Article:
Designed for learning

learning – teaching – research – design – technology

facebook will eat your brain

update: I don’t mean to suggest that this is what Susan Greenfield actually said. I have no knowledge of that. This only refers to the media recounting of her message.

or your children’s. so saith neuroscientist Susan Greenfield, according to the Daily Mail (ht @josiefraser).

Typical neuro-media: “Games make children violent” is not news. We’ve seen that one before, and probably by now most people are over it. But hey – we’re not talking about behaviour. We’re talking about your kids’ Brain. Let me spell it out: washing the dishes changes your brain. Dumping the rubish changes your brain. Its called memory, learning, experience. Anything you do that leaves the tiniest imprint, well, changes your brain, duh.

Ok, so we’re back to “social networks / video games make you Autistic, narcisistic, hyperactive, ADD, violent” (Lady Greenfield pretty much says it all) but hey, someone did some fMRi to prove that? wow. this is interesting! er, not exactly:

‘I often wonder whether real conversation in real time may eventually give way to these sanitised and easier screen dialogues’

Lady Greenfield told the Lords a teacher of 30 years had told her she had noticed a sharp decline in the ability of her pupils to understand others.

She pointed out that autistic people, who usually find it hard to communicate, were particularly comfortable using computers.

Hard-core science. My favourite is the bit about Autism. I mean, are you suggesting that it is an acquired deficiency, or that FaceBook is affecting our genes? Or maybe this is a matter of natural selection? Survival of the fittest for facebook? Never mind evidence. What exactly is the argument here?

One more thing, can’t help noticing the imagery.

Exhibit A: Mark Zuckerberg. Young, American CEO. Grinning in a corporate frame. He will steal your kids souls and sell them to shareholders wholesale.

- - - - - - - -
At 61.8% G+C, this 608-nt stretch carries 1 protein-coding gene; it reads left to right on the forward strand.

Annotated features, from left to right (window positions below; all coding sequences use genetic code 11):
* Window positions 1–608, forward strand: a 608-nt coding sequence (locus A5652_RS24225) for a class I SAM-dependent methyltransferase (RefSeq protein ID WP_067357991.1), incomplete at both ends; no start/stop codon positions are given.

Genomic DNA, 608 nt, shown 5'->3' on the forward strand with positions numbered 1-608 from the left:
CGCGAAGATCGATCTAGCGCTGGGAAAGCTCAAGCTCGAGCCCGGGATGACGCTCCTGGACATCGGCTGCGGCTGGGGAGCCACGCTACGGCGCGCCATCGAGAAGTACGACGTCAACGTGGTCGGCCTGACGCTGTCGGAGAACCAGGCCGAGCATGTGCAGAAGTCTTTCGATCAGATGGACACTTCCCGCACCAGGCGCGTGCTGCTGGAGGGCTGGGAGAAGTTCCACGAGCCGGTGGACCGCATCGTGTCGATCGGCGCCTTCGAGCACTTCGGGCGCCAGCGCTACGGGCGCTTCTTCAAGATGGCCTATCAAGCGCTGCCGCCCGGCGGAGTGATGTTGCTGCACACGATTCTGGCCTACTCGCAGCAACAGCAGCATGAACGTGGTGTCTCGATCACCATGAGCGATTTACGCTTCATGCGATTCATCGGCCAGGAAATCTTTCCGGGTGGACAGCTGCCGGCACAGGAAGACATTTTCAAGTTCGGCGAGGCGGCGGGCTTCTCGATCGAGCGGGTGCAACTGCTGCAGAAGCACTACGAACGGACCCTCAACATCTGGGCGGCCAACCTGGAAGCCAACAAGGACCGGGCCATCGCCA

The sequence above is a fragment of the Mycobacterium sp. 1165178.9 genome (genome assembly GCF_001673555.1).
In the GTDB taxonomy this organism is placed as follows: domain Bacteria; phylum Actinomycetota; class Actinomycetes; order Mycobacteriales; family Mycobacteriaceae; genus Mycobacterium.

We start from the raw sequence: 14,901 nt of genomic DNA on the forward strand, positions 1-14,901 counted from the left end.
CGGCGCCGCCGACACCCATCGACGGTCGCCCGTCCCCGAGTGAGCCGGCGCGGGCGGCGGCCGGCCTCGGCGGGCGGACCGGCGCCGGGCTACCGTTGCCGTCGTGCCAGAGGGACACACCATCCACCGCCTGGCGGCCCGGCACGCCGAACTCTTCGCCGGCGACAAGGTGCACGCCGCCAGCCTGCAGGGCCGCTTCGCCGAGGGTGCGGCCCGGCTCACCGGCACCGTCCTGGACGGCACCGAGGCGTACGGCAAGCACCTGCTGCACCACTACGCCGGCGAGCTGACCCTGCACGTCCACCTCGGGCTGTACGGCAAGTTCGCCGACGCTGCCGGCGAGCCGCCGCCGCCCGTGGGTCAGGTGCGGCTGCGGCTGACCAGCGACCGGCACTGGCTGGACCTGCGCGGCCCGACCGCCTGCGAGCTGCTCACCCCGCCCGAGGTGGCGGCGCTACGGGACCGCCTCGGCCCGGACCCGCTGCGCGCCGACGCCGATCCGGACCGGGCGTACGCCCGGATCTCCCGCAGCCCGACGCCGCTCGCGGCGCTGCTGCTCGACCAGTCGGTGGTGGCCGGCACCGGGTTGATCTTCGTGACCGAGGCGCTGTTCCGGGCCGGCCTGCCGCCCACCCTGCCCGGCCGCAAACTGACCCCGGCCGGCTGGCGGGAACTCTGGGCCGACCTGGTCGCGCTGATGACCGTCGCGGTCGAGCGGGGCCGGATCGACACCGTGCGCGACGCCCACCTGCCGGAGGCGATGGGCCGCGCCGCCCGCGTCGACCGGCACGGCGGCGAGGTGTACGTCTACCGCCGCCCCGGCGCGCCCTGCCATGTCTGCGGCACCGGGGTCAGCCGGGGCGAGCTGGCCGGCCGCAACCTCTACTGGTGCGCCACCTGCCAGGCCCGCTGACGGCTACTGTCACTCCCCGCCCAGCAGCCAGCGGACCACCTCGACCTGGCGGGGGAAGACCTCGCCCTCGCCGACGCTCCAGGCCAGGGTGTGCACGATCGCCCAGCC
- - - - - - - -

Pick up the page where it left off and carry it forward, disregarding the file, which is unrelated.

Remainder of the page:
Exhibit B: robot child, faceless. lonely. surrounded by electronics. mechanical pose. Looks like we’ve lost this one.

Exhibit C: the concerned Lady Greenberg. Closeup, kind eyes, gentle smile. Lots of books in the background – hardcovers, of course. Our saintly mother, she will save us.

And they say bloggers rejoice in low standards. (ht @kevglobal) (and ta @clarionjulie for reminding me to add the link)


February 25, 2009 - Posted by | games, neuroscience, Social Software


  1. Sure, but it’s quite important to look into the implications of technology use on our identities (our mind brains) innit.

    I understand that a lot of social biology-type stuff is thought to be flimsy – particularly by physical scientists – but I think Susan Greenfield is misunderstood. By the Daily Mail, this is almost inevitable. Have a look at a my notes on a recent presentation, and there may be a recording available later on the linked site.

    Comment by fleshisgrass | February 25, 2009 | Reply

  2. […] I supose this was expected. The Susan Greenfield story is going through the usual dance moves, with the old media and new media playing their typecast […]

    Pingback by brainbook roundup « Designed for learning | February 25, 2009 | Reply

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